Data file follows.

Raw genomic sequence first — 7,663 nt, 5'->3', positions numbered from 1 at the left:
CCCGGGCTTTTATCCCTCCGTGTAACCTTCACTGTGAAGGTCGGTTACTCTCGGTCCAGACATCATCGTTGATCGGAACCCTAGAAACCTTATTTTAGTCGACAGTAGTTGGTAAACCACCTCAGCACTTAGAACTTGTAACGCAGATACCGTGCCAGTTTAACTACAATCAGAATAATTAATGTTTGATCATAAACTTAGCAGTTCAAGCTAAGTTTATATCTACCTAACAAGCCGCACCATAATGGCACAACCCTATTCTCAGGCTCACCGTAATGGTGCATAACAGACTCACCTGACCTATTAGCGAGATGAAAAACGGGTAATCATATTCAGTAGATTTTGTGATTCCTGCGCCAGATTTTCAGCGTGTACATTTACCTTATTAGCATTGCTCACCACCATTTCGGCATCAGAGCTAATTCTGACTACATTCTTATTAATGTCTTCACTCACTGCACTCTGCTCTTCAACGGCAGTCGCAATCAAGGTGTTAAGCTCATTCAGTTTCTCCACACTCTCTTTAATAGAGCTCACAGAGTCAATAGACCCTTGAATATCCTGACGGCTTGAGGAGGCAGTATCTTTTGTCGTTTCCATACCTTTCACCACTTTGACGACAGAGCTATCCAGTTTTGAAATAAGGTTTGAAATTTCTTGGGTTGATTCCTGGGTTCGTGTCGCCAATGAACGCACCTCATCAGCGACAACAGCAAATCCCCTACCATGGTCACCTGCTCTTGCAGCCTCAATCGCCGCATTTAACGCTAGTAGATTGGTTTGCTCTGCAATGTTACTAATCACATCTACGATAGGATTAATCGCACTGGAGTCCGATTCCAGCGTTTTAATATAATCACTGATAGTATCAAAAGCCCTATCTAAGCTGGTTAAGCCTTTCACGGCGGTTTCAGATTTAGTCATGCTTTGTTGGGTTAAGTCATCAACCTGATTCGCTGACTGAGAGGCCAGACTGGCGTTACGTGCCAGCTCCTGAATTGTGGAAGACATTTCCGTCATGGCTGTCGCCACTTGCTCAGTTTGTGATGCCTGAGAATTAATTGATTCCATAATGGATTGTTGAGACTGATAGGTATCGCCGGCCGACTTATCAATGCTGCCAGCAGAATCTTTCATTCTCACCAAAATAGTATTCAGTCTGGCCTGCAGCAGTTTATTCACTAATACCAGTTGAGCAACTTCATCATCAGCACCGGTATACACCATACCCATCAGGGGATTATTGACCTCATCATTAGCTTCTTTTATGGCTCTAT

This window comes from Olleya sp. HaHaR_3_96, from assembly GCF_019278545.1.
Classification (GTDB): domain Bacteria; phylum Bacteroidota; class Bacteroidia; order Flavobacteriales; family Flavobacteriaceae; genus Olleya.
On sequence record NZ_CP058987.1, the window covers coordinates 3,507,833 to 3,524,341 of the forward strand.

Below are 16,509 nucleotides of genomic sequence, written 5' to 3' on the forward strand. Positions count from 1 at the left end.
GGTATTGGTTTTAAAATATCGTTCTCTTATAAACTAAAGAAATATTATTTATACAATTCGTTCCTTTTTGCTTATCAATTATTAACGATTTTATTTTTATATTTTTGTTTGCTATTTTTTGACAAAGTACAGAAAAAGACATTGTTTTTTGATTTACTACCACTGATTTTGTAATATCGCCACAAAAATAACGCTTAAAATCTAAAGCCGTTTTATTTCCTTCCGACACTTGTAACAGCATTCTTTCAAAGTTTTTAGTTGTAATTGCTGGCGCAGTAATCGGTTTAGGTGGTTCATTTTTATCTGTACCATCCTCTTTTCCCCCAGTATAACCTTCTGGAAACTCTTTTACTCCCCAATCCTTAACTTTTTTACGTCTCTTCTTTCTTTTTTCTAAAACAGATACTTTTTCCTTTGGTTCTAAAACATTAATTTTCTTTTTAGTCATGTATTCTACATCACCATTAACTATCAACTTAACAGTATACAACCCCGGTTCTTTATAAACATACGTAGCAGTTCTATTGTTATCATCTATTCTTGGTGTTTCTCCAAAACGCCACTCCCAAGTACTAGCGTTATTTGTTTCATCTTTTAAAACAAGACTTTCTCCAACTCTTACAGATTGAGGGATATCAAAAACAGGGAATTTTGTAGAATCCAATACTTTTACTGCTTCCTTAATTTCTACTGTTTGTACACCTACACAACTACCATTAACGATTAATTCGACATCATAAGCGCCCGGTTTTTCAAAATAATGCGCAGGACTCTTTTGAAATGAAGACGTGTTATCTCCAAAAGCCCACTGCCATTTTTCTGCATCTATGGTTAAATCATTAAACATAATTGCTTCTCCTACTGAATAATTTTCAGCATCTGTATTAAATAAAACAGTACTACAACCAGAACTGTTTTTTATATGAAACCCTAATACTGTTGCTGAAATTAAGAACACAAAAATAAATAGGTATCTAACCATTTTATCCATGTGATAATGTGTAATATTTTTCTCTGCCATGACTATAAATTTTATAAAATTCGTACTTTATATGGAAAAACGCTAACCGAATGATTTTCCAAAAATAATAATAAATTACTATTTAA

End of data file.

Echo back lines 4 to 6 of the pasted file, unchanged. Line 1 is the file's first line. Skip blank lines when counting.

Classification (GTDB): domain Bacteria; phylum Bacteroidota; class Bacteroidia; order Flavobacteriales; family Flavobacteriaceae; genus Olleya.
On sequence record NZ_CP058987.1, the window covers coordinates 3,507,833 to 3,524,341 of the forward strand.

Below are 16,509 nucleotides of genomic sequence, written 5' to 3' on the forward strand. Positions count from 1 at the left end.